Chapel Hill Ordinance Credited With Lowering False Alarms

Police in the North Carolina municipality responded to 35% fewer accidental alarms in 2014 compared to the previous year.

CHAPEL HILL, N.C. – After establishing a false alarm ordinance in 2013, city officials here say the measure has shown some success but more work needs to be done to reduce accidental alarms, according to the Daily Tar Heel.

In October 2013, the Chapel Hill Town Council passed an ordinance designed to reduce the number of accidental security and fire alarms, a costly problem for the town with 95% of calls to public responders in 2012 classified accidental, the newspaper reported.

As of Dec. 31, the town has issued $50,355 in fines and collected about $30,000 under the new ordinance.

“The council had some good deliberation when it was originally passed,” Town Councilman Lee Storrow told the newspaper. “We definitely wanted to incentivize businesses and residents not to have incidental alarms.”

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In comparison with the same period in 2013, the police department has responded to 35% fewer alarms from July 2014, when enforcement began, to December 2014.

The fire department has not seen as significant a reduction in the number of false alarms as the police department, the Daily Tar Heel reports.

Deputy Fire Chief Matt Lawrence said it might be because accidental police alarms are due to human error, while fire alarms usually occur from maintenance issues.

“The majority of police alarms are actions people take – taking too long to put in the code or a pet activating it,” he told the newspaper. “The majority of fire alarms are actually system problems.”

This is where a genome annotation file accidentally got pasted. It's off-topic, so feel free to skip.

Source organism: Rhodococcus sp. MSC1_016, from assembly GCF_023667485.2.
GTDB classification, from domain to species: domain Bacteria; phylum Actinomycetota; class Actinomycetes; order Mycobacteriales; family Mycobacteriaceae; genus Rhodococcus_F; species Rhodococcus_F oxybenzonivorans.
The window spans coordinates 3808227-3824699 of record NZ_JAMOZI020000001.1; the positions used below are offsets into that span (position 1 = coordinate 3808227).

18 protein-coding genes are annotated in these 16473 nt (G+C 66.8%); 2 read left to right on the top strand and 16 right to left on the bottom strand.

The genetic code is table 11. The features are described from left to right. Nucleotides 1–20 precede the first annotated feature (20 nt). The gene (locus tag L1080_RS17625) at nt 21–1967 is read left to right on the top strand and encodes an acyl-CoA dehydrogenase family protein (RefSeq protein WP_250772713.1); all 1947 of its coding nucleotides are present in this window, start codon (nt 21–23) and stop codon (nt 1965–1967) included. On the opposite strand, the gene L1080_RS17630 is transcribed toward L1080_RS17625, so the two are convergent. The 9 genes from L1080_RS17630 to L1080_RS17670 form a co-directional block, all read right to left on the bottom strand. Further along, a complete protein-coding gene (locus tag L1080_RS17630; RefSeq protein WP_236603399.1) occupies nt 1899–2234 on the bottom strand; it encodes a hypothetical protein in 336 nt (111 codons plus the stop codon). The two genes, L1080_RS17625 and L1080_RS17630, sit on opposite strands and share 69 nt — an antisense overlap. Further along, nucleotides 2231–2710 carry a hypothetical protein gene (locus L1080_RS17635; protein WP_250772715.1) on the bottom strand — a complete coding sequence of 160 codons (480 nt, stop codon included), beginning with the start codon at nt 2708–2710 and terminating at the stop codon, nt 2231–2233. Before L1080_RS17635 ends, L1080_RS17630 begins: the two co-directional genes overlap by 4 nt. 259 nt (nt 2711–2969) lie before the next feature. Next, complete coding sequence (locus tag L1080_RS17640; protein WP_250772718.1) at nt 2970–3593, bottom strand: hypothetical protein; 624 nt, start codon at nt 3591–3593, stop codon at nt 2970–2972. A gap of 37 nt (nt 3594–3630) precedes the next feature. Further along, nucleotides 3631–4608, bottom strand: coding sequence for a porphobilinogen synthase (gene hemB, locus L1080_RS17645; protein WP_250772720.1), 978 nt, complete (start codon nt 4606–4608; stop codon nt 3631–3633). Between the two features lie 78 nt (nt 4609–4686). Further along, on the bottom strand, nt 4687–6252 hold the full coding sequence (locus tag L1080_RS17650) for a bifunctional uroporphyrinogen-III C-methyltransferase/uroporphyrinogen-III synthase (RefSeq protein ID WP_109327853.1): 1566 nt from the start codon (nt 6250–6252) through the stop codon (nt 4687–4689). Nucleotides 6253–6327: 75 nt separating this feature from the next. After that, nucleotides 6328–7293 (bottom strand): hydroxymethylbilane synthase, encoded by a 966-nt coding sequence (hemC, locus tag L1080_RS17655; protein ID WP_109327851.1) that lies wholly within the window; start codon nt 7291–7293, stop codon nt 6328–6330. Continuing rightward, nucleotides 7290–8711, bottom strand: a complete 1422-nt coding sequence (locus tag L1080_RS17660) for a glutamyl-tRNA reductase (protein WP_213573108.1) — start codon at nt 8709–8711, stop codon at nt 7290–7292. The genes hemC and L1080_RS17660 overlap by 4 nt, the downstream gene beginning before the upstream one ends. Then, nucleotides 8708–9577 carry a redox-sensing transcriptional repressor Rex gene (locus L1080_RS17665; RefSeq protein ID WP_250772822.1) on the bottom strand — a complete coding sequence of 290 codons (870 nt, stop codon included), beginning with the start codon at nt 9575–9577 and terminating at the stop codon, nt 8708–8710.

After the ordinance went into effect at the beginning of January 2014, there was a six-month period for public education of the new program before enforcement began in July.

“When we respond to alarms that are accidental, company officers on trucks actually talk to people about what caused it and give them a paper with information,” Lawrence said.

Lt. Josh Mecimore, a spokesman for Chapel Hill Police, told the newspaper the first three accidental alarms do not result in fines. If there are more than that, the fines increase in direct correlation with the number of alarms.

For both four or five accidental alarms, there is a fine of $100 each. Six or seven false alarms result in a $200 fine for each, and eight or nine alarms is a fine of $300 each. For 10 or more alarms, residents are fined $500 for each alarm.

Both the police and fire department believe that, as the program continues, more Chapel Hill residents will learn to prevent false alarms and the number of accidental alarms will continue to decrease, the newspaper reports.

“There is no golden number,” Mecimore said. “There is no specific numerical figure we have in mind. The goal is just to reduce the number of accidental alarms to a more manageable level which frees us up for things like patrolling.”

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